I can’t be the only person in the world that saw the episode of Everybody Loves Raymond where Debra outshines her mother-in-law Marie, by making the most incredible classic Italian Braciole. In fact, the episode literally inspired me to make my own Braciole recipe.
The hard part was figuring out how it was even spelled… Brajool, brajewel?! I finally discovered it was spelled Braciole and then it was game on.
Here’s the Inspiring Clip from Everybody Loves Raymond
What is Braciole?
Braciola aka Braciole are very thin slices of meat, most often beef, chicken, pork or swordfish, that are smothered with herbs and seasonings, and cheese and then rolled roulade style.
How to Make Classic Italian Braciole
Place the slices of meat on a sheet of plastic wrap, then top with a second sheet. Pound the meat thin using a mallet or a rolling pin. In a bowl combine the minced garlic, shredded Parmesan cheese, chopped herbs, and seasoned dry breadcrumbs, mixing well.
Place a slice of the prosciutto on the beef.
Cover the pieces evenly with the filling mixture. Season with salt and pepper.
Next, roll each piece up, securing it with toothpicks. Heat a couple of tablespoons of oil in a large skillet. Once the oil is hot, add the Braciole and brown them evenly on all sides. Be careful not to disturb or spill the filling when you turn them.
Carefully remove the browned Braciole and place them in a larger, deeper pot (with a cover). If you’d like, you can use a crock pot to finish them off. In a bowl combine the crushed tomatoes, red wine, garlic slices, Italian seasoning, raisins or currents, and beef broth, mixing gently until smooth. Pour the mixture over the Braciole.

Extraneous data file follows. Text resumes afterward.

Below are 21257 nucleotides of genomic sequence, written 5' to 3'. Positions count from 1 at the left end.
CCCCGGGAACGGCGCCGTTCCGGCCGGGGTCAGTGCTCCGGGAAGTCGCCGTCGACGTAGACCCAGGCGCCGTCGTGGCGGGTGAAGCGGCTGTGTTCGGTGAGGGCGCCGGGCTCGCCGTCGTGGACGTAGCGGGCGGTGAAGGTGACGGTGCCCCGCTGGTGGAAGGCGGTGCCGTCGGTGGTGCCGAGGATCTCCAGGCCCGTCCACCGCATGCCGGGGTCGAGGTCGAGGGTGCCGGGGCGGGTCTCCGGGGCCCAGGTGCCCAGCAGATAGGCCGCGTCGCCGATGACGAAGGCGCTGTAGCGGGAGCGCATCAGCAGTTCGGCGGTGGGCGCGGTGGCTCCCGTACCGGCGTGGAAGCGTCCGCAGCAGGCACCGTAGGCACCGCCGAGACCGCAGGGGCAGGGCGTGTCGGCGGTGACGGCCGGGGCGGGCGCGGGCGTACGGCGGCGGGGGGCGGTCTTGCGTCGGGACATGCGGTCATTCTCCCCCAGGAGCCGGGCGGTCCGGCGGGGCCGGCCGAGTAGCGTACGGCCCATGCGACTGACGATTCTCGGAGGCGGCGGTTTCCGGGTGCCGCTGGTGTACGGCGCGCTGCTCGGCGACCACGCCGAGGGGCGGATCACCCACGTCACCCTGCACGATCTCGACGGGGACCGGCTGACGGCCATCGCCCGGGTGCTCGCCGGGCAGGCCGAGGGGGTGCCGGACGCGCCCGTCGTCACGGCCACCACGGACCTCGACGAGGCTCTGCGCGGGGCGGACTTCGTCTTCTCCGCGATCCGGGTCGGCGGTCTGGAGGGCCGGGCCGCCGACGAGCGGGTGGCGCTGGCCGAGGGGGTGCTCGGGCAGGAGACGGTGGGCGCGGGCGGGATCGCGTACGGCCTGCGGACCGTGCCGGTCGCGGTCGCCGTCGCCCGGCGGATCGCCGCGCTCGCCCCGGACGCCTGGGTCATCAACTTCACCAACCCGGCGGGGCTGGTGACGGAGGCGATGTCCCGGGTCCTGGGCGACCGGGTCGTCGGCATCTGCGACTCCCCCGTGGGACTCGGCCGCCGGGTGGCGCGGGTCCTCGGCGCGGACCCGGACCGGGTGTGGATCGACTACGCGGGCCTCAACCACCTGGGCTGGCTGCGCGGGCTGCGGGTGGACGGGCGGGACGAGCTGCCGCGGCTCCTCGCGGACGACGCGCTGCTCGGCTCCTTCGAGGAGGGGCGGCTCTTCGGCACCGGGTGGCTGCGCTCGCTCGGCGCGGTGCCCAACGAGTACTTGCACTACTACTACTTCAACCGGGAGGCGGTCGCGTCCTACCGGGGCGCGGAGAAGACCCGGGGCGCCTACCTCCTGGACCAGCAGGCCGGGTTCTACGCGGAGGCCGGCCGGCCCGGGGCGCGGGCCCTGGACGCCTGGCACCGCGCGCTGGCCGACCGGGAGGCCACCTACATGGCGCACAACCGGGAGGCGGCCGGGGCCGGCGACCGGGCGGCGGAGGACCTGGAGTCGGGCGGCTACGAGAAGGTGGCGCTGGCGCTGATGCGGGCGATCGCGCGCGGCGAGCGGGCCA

Cook over medium heat until it comes to a simmer, then reduce the heat, cover and cook on the lowest setting for about one and half hours, turning the Braciole occasionally. Alternatively, if you’d like you can bake this in a dutch oven at 325°F for one and a half to two hours, or finish in a slow cooker on high for 3 hours.
If the sauce thins too much during cooking (due to condensation) you can remove the cover and return to the stovetop. Remove a cup or so of the liquid and whisk in the flour until smooth. Return the sauce to medium heat and simmer until thickened. Finally season again with salt and pepper to your taste preferences.
Remove the toothpicks from the Braciole prior to serving.
Everybody Loves Raymond Braciole Recipe
1 pound beef, sliced very thin in 6 pieces (use beef rump, top round, or bottom round)
2 cloves garlic- minced
4 cloves garlic, finely sliced
1/4 cup finely chopped Italian (flat-leaf) parsley
2 Tbs cup minced fresh basil (or to taste)
1/2 cup shredded Parmesan or Romano cheese,
2 tablespoons seasoned dry breadcrumbs
salt and freshly ground black pepper, to taste
6 thin slices prosciutto
3 tablespoons raisins or currents
2 tablespoons olive oil
1 cup dry red wine
1 cup beef broth
1 1/2 teaspoons dried Italian seasoning
1 can (15-ounce) crushed tomatoes
1 heaping tablespoon all-purpose flour
Place the slices of meat on a sheet of plastic wrap, then top with a second sheet. Pound the meat thin using a mallet or a rolling pin.
Prepare the filling by combining the minced garlic, parsley, basil, shredded parmesan, bread crumbs, and salt and pepper, mixing well. Place a slice of prosciutto on each thinly pounded slice of beef. Cover the proscuitto evenly with the filling mixture. Then roll each piece up, securing with toothpicks.
Heat a tablespoon (or two) of oil in a large skillet. Once the oil is hot, add the Braciole and brown them evenly on all sides. Be careful not to disturb or spill the filling when you turn them.
Carefully remove the browned Braciole and place them in a larger, deeper pot (with a cover). In a bowl combine the sliced garlic cloves, red wine, beef broth, crushed tomatoes, and Italian seasoning, mixing well. Pour the mixture over the Braciole. Cook over medium heat until it comes to a simmer, then reduce the heat, cover, and cook on the lowest simmer setting for about 2 hours, turning the Braciole occasionally.